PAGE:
Andrew and I went through a stage a few years ago where we went to a lot of Michelin-starred restaurants, but then we decided to buy a house and realised that going out to posh places wasn’t compatible with saving money for a house, and we pretty much stopped going out for dinner all together.
Once we bought our house and saw that we could afford the odd meal out, we realised that we’d gone off the high-end French-style cooking. Tasty as it was while we were eating the food, the heaviness of the butter, cream and wine didn’t agree with us afterwards, and we didn’t like that feeling of overwhelming fullness as we made our way home. Each time we got back home and sat miserably on the sofa, unable to sleep as our poor tummies tried to digest our dinners, we vowed not to do it again.
Of course, this feeling wasn’t the fault of the restaurants, but the fault of our greedy (not so) little tummies: we were unable to eat wisely and well – as each time we chose the richest, tastiest, cheesiest, meatiest dishes, we were basically setting ourselves up for a digestive disaster.
So we hadn’t eaten at a posh restaurant for quite some time when Marcus Wareing was announced as the new judge of MasterChef: The Professionals (replacing one of my favourites, Michel Roux Jr.), and it reminded me that I had always wanted to go to eat at The Berkeley.
I really like Marcus Wareing. He comes across as a genuinely nice – albeit scary – chef, with piercing blue eyes and exceptionally hairy arms. He makes some of the best dishes I have ever eaten, including custard pie (although despite three attempts I have been unable to master his garibaldi biscuits) and custard creams. His books are well-written and the recipes are easy to follow (except the garibaldis) and when he walked past my table at The Gilbert Scott when I ate there, he smiled at me (I nearly wet myself with excitement when that happened!).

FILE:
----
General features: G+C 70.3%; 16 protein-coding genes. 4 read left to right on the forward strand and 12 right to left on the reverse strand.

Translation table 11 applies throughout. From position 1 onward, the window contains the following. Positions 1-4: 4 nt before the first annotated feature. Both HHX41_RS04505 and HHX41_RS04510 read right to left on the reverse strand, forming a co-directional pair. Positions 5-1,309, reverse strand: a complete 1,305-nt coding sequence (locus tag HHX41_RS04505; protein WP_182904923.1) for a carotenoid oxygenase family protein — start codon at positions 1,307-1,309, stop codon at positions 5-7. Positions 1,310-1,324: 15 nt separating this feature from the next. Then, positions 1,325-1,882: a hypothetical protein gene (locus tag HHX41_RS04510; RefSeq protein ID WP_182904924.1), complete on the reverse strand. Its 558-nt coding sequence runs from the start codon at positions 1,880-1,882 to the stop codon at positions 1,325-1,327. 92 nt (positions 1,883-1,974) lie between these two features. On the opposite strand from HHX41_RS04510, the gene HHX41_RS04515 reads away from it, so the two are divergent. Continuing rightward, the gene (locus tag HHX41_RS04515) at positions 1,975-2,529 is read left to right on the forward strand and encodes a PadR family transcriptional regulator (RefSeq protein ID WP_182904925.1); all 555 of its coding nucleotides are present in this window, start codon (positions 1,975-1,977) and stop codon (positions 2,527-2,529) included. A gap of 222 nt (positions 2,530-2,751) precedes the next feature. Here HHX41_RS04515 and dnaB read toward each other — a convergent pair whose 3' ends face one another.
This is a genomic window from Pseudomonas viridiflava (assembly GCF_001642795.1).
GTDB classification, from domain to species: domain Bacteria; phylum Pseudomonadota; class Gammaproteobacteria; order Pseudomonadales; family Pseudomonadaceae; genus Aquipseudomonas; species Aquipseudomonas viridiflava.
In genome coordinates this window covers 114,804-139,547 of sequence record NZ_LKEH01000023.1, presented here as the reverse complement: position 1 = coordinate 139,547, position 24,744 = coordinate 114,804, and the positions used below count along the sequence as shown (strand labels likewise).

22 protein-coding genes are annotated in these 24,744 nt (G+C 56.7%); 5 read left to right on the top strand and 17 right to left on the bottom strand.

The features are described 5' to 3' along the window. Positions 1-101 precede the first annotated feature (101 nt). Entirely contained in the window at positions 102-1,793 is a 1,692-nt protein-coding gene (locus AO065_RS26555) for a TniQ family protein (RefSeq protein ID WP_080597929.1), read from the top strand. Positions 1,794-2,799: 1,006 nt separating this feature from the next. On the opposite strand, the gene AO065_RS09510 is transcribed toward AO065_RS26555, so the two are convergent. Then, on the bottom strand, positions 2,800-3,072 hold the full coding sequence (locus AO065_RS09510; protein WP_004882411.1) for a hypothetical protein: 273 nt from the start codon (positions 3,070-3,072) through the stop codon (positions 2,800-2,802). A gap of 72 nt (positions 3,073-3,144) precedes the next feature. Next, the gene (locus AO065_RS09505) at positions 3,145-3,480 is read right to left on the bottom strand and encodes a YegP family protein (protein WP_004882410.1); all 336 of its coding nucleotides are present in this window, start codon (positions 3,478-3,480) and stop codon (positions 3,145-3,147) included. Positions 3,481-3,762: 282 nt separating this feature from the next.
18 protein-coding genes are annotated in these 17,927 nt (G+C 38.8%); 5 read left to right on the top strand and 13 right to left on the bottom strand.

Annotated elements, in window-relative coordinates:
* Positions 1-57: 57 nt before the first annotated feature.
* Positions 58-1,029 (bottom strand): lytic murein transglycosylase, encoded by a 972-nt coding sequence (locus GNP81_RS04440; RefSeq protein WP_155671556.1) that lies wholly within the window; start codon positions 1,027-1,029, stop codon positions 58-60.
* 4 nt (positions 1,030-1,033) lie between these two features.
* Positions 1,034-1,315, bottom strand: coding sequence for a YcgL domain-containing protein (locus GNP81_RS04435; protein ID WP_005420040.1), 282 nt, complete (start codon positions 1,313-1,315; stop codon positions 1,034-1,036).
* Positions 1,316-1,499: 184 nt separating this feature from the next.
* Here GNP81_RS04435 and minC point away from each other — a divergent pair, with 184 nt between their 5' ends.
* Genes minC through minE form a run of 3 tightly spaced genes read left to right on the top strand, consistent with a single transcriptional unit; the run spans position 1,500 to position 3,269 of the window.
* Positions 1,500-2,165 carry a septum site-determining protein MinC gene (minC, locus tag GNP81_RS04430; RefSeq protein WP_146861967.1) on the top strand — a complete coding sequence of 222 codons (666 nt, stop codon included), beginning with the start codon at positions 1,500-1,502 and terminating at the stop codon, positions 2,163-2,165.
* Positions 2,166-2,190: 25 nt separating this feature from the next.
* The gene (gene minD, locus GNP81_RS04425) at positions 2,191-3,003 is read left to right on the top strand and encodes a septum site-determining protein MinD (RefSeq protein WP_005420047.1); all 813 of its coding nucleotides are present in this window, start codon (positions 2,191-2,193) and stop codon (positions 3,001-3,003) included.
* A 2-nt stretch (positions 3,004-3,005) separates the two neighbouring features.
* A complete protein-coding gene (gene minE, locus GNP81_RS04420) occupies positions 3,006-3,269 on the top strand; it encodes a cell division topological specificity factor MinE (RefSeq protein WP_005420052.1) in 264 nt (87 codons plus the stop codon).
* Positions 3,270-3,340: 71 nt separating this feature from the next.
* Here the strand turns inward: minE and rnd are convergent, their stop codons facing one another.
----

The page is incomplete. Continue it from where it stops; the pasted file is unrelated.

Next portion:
So I am a fan of Marcus Wareing, and we decided to go to The Berkeley for my birthday – woo hoo!
The Berkeley has recently been refurbished as Marcus wanted to get away from the stuffiness of high end restaurants, and make his one much more accessible. I am not sure what it was like before, but now it has quite a formal feel to it, with starched white linen on the tables and the usual Michelin-style array of waiters there to make sure you have everything you need. So I am not sure if he has succeeded in getting away from the formalities of traditional dining, but we felt very welcome and comfortable in the restaurant.
As soon as we sat down we were given a plate of cheese gougeres to whet our appetites (nicer than my ones, but he’s a good recipe if you want to give them a go yourself), while we chose what to eat.
It was a difficult decision as there wasn’t a single thing on the menu that we didn’t want to eat – it all sounded wonderful. Eventually Andrew chose lamb sweetbreads with peas, followed by Galloway roast beef and fondant potato; and I had langoustines and salmon with buttermilk and lime to start followed by suckling lamb with radishes and black olive. Then, because it was a special occasion, we had a cheeseboard to share, and then I had chocolate crunch with salted caramel ice cream and Andrew chose strawberry panna cotta.
Though my starter was beautiful (and light!) with rosy pink langoustine and slivers of marinated salmon, Andrew had picked the winner with his lamb sweetbreads. They were sticky and unctuous in a fresh and bright pea sauce. I don’t know if you are really supposed to mop the gravy up with bread in a two-Michelin-starred restaurant, but we did. It was too nice tasting to leave any of the sauce on the plate.